overseeing and reviewing our financial statements, accounting practices and related internal controls, as well as audits of the financial statements of the Corporation and its subsidiaries;
overseeing our relationship with our independent registered public accounting firm, including having the sole authority and responsibility for all decisions related to appointing, compensating, evaluating, retaining, assessing the independence of, and, when appropriate, replacing the Corporation’s independent registered public accounting firm;
overseeing our internal audit function;
reviewing and approving all audit plans, including scope and staffing;
establishing procedures for the submission, receipt and treatment of complaints or concerns regarding accounting or auditing matters; and
overseeing and reviewing the Corporation and the Bank’s compliance program and risk management efforts, as well as our credit review program and related results, asset quality and the adequacy of our allowance for loan losses.
Management is responsible for the financial reporting process, including the Corporation's system of internal controls, and the preparation of the Corporation's consolidated financial statements in accordance with U.S. generally accepted accounting principles. The Corporation's independent registered public


Washington Trust Bancorp, Inc. | 2020 Proxy Statement | 11



accounting firm is responsible for performing an independent audit of the Corporation's consolidated financial statements and internal controls over financial reporting in accordance with the auditing standards of the Public Company Accounting Oversight Board (“PCAOB”) and to issue a report thereon. The Audit Committee's responsibility is to oversee and review these processes, and it relies on the expertise and knowledge of management, the internal auditor and the independent auditor in carrying out that role. The Audit Committee is not professionally engaged in the practice of accounting or auditing and does not provide any expert or other special assurance or professional opinion as to the sufficiency of internal and external audits, whether the Corporation's financial statements are complete and accurate and are in accordance with generally accepted accounting principles or on the effectiveness of the Corporation's system of internal controls.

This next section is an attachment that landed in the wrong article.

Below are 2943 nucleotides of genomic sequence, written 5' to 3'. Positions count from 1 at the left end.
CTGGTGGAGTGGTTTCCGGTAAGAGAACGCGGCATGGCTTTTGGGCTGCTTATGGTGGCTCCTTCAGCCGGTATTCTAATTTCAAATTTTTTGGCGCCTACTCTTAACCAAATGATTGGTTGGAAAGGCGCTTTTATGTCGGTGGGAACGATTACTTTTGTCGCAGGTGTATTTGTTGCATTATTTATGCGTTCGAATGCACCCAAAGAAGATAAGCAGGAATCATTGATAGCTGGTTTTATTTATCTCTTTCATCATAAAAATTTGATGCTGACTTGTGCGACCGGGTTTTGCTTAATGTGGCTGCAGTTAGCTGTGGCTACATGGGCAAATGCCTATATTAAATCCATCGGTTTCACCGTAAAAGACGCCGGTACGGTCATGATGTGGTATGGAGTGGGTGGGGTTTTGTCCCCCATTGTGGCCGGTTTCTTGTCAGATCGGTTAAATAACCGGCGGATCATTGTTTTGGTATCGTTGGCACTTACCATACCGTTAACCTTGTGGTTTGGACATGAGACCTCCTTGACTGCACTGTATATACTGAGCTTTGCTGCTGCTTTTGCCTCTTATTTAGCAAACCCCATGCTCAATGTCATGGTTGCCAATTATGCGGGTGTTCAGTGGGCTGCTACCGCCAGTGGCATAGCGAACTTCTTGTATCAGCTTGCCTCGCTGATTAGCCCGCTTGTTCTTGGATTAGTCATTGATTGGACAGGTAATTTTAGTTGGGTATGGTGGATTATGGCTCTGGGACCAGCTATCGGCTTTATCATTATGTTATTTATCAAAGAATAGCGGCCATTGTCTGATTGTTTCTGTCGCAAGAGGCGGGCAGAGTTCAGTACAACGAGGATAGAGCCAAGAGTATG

In order to assure continuing auditor independence, the Audit Committee periodically considers whether there should be a regular rotation of the independent registered public accounting firm. Additionally, in conjunction with the mandated rotation of the audit firm’s lead engagement partner, the Audit Committee is directly involved in the selection of the new lead engagement partner.
The Board has determined that each member of the Audit Committee is an independent director under the NASDAQ Listing Rules and Rule 10A-3(b)(1) under the Exchange Act. In addition, the Board has determined that Ms. Hoxsie, Messrs. DiMuccio and Ruggieri each qualify as an “audit committee financial expert” under the Exchange Act.
The Audit Committee’s report on our audited financial statements for the fiscal year ended December 31, 2019 appears under the heading “Audit Committee Report” later in this Proxy Statement.
Compensation Committee
The Compensation Committee has a written charter that is available on our website at http://ir.washtrust.com/govdocs.  Generally, the Compensation Committee is responsible for executive and director compensation decisions, and reports all actions to the members of the Corporation’s Board.  The Compensation Committee’s responsibilities and authorities, which are discussed in detail in its charter, include, among other things: